Victims of Torture: ‘They didn’t want to listen to what I said’

Mxolisi Siluma from Zimbabwe remembers police beating him until he passed out

Mxolisi Siluma fled Zimbabwe after he and his father were beaten and imprisoned, accused of distributing political leaflets. He escaped from detention and paid a Nigerian smuggler $3,000 to get him to Ireland. He lives in direct provision in Wexford.

 

Mxolisi Siluma will never forget the sound of his father’s screams echoing down the corridor of the police station in his home township in southern Zimbabwe. He instantly recognised the sound of his father’s voice but was unable to reach him.

“I didn’t see what was happening but I heard the screams. You could tell he was in pain.”

Siluma says he and his father, who ran a small printing business, were arrested by government officials after they were accused of distributing political leaflets for the opposition. Two days after his father’s arrest, police turned up at Siluma’s home.

Siluma says his father had never been involved in politics and denied all accusations of aiding the opposition when questioned by police. “After they beat my father up they came to me and asked: ‘What were you doing with your father?’ I said: ‘We’re not doing that, we have never done that.’ They didn’t want to listen to what I was saying.”

He says he remembers the police beating him until eventually he passed out. He woke up to discover he had been transferred to a mental hospital. He would spend the next year in solitary confinement.

Siluma is a Zimbabwean asylum seeker currently living in direct provision in Wexford. Shortly after he arrived in Ireland two years ago he got in touch with Spirasi, a Dublin-based NGO which supports survivors of torture.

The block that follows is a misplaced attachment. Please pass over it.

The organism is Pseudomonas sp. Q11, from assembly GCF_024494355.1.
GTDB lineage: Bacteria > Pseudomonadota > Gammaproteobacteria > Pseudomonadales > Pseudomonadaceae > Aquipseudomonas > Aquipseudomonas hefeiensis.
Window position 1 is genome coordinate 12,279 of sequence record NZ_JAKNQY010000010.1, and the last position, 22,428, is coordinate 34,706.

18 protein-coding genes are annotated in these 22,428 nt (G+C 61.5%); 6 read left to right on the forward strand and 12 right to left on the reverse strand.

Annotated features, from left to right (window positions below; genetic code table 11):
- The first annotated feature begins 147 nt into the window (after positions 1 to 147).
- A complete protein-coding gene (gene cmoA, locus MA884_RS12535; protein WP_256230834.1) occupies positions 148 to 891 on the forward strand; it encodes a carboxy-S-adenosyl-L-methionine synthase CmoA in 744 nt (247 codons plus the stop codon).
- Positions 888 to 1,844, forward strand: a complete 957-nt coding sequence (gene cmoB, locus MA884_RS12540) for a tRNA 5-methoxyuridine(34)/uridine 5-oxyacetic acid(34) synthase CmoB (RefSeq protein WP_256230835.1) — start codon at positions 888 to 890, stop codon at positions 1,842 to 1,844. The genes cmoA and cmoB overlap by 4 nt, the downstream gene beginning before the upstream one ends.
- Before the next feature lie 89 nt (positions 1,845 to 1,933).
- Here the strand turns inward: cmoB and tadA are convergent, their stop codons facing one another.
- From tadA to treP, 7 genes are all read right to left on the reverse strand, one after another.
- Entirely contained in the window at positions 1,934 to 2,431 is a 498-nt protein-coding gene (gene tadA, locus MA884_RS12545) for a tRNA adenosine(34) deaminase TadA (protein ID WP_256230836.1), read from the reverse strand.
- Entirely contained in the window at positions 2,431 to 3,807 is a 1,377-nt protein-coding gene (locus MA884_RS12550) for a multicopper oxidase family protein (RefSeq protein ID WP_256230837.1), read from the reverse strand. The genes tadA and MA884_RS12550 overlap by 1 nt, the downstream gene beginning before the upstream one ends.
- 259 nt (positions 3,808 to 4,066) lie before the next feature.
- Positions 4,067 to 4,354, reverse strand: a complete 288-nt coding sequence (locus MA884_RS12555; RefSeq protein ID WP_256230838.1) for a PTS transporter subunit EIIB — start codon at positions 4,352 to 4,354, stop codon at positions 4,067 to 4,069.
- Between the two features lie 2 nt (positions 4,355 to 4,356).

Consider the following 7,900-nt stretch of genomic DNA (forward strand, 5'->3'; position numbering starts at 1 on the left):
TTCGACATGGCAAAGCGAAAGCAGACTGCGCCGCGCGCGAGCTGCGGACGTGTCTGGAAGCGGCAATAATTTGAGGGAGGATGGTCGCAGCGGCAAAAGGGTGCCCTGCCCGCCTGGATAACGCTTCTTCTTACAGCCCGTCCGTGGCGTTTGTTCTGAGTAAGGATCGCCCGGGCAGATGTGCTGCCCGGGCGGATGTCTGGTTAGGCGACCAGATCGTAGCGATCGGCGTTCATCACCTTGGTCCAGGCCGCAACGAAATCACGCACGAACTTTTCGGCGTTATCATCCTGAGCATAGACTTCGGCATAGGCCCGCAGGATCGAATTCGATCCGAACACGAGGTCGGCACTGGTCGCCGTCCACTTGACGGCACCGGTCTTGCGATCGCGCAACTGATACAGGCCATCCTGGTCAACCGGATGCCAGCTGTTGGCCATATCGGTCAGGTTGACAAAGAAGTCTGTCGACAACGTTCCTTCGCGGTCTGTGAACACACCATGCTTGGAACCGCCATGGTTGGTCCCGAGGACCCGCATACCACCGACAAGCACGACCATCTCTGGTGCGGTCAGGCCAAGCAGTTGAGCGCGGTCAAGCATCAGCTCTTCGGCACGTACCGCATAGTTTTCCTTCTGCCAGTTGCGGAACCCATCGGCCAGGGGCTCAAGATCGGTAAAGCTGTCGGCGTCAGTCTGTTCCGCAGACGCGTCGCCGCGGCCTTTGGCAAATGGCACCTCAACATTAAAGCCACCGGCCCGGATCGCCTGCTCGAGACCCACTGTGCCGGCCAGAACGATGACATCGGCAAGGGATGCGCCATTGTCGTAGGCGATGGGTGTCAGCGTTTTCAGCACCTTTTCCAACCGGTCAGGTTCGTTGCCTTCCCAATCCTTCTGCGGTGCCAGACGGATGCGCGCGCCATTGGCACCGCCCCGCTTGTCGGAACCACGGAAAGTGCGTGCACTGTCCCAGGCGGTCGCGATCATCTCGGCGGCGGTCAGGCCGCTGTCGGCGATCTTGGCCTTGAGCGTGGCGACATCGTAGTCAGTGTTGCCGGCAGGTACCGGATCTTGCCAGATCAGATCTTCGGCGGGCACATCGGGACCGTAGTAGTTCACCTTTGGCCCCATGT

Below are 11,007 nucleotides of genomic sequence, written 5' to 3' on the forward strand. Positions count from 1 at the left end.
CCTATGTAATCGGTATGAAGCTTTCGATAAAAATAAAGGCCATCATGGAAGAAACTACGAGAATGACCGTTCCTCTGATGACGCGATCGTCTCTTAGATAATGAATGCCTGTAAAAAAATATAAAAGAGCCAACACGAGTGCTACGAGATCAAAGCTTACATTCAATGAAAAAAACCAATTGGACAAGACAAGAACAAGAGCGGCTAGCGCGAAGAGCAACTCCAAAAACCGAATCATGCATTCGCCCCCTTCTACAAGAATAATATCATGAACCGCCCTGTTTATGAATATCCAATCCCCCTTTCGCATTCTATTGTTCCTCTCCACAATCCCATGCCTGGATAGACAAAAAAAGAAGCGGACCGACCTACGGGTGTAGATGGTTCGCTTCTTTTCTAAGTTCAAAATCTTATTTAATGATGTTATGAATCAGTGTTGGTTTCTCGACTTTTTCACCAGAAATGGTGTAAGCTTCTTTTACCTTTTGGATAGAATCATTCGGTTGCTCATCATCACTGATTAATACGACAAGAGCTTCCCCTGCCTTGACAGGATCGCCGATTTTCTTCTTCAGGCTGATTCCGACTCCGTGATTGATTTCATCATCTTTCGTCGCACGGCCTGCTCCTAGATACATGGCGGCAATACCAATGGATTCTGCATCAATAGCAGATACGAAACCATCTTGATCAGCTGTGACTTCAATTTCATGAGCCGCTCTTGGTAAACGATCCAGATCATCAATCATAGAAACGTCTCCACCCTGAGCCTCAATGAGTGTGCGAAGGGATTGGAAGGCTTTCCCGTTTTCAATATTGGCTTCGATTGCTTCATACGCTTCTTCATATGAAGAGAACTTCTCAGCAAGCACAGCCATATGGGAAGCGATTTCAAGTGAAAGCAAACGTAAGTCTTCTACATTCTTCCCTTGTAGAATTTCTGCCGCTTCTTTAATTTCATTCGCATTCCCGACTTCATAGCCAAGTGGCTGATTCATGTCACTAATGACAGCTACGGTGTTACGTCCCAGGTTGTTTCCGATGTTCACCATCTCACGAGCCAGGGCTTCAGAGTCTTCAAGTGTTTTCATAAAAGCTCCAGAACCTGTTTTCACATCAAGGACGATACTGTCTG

Raise awareness

Siluma, who travels to Dublin once a month to meet with his social worker at Spirasi, agreed to speak about his experiences in Zimbabwe to raise awareness of International Day in Support of Victims of Torture which is marked each year on June 26th. This week also marks the 30th anniversary of the UN convention against Torture and Other Cruel, Inhuman or Degrading Treatment of Punishment.

“It’s a big incident that happened in my life that I don’t think I will ever forget,” says the 38-year-old as he settles into his chair at the Spirasi office in north Dublin. His voice remains calm and measured as he describes the anguish of being locked in a cell and cut off from society.

“It was nearly a year. I wasn’t kept with other people and I was denied access to speak with anyone. I was denied medical assistance. I had a broken arm and was not given any help. I always told myself that I would get away. That’s what I promised myself: I will go home.”

Siluma managed to escape from the hospital after a year but arrived home to discover the house was empty. His partner and child had disappeared and he later discovered his father had died. Distraught by his father’s death and fearing for his safety, Siluma retrieved his father’s savings which were hidden in the family home and travelled to South Africa.

“When you are in Zimbabwe the easiest way to get away is through South Africa. For South Africa you don’t even need a passport, you can bribe your way across.”

Fake passport

Siluma then paid a Nigerian smuggler €3,000 to arrange a fake passport and a plane ticket out of Africa. “You know [Robert] Mugabe – the Zimbabwean president – he’s got so many spies working for him in southern Africa... in countries like South Africa, Zambia, Mozambique. So there is no way you can say you are safe if you are in South Africa.”

In March 2015, he arrived in Ireland and claimed asylum. After a few months he met a young women from Zimbabwe. “That’s when I can say I started to forget what happened. When I met her, that’s when I started to see that I had a life to give.”

Siluma hopes his application for refugee status will be accepted as soon as possible so he can move on with his life and begin working again. He struggles with the monotony of living in direct provision and hopes to train as a nurse once his papers come through.

He gains real comfort from his monthly meetings with his Spirasi social worker and speaks highly of the group’s guidance and support during his time in Ireland. Asked what advice he would give other survivors of torture, Siluma says the only way to move forward is to focus on the future. “People must forget what has happened and try and live their life.”

If you are a survivor of torture or know someone who has experienced torture you can contact Spirasi on (01) 838 9664